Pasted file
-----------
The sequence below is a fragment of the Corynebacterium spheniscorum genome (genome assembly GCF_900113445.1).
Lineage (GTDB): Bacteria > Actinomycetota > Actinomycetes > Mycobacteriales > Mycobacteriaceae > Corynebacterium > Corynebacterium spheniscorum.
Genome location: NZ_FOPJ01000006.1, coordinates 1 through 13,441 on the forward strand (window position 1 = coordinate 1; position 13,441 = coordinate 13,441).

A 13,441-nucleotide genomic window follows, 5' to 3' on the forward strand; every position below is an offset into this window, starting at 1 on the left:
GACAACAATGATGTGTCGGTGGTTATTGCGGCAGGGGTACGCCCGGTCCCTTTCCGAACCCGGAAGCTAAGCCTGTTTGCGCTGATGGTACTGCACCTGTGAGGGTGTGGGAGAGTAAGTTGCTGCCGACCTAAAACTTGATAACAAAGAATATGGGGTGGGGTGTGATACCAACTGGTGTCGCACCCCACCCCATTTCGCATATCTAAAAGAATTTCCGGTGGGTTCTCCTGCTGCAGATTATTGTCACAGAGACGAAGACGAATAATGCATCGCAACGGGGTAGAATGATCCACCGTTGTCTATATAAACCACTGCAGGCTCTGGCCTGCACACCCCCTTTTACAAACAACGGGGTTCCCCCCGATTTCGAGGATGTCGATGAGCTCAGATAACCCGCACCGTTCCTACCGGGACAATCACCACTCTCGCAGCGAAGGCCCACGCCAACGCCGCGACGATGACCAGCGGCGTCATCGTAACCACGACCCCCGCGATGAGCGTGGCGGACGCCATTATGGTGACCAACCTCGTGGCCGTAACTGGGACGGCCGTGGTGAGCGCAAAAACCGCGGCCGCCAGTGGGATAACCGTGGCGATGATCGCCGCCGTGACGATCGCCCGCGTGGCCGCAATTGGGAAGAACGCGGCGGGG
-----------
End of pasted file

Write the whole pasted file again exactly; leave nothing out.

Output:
The sequence below is a fragment of the Corynebacterium spheniscorum genome (genome assembly GCF_900113445.1).
Lineage (GTDB): Bacteria > Actinomycetota > Actinomycetes > Mycobacteriales > Mycobacteriaceae > Corynebacterium > Corynebacterium spheniscorum.
Genome location: NZ_FOPJ01000006.1, coordinates 1 through 13,441 on the forward strand (window position 1 = coordinate 1; position 13,441 = coordinate 13,441).

A 13,441-nucleotide genomic window follows, 5' to 3' on the forward strand; every position below is an offset into this window, starting at 1 on the left:
GACAACAATGATGTGTCGGTGGTTATTGCGGCAGGGGTACGCCCGGTCCCTTTCCGAACCCGGAAGCTAAGCCTGTTTGCGCTGATGGTACTGCACCTGTGAGGGTGTGGGAGAGTAAGTTGCTGCCGACCTAAAACTTGATAACAAAGAATATGGGGTGGGGTGTGATACCAACTGGTGTCGCACCCCACCCCATTTCGCATATCTAAAAGAATTTCCGGTGGGTTCTCCTGCTGCAGATTATTGTCACAGAGACGAAGACGAATAATGCATCGCAACGGGGTAGAATGATCCACCGTTGTCTATATAAACCACTGCAGGCTCTGGCCTGCACACCCCCTTTTACAAACAACGGGGTTCCCCCCGATTTCGAGGATGTCGATGAGCTCAGATAACCCGCACCGTTCCTACCGGGACAATCACCACTCTCGCAGCGAAGGCCCACGCCAACGCCGCGACGATGACCAGCGGCGTCATCGTAACCACGACCCCCGCGATGAGCGTGGCGGACGCCATTATGGTGACCAACCTCGTGGCCGTAACTGGGACGGCCGTGGTGAGCGCAAAAACCGCGGCCGCCAGTGGGATAACCGTGGCGATGATCGCCGCCGTGACGATCGCCCGCGTGGCCGCAATTGGGAAGAACGCGGCGGGG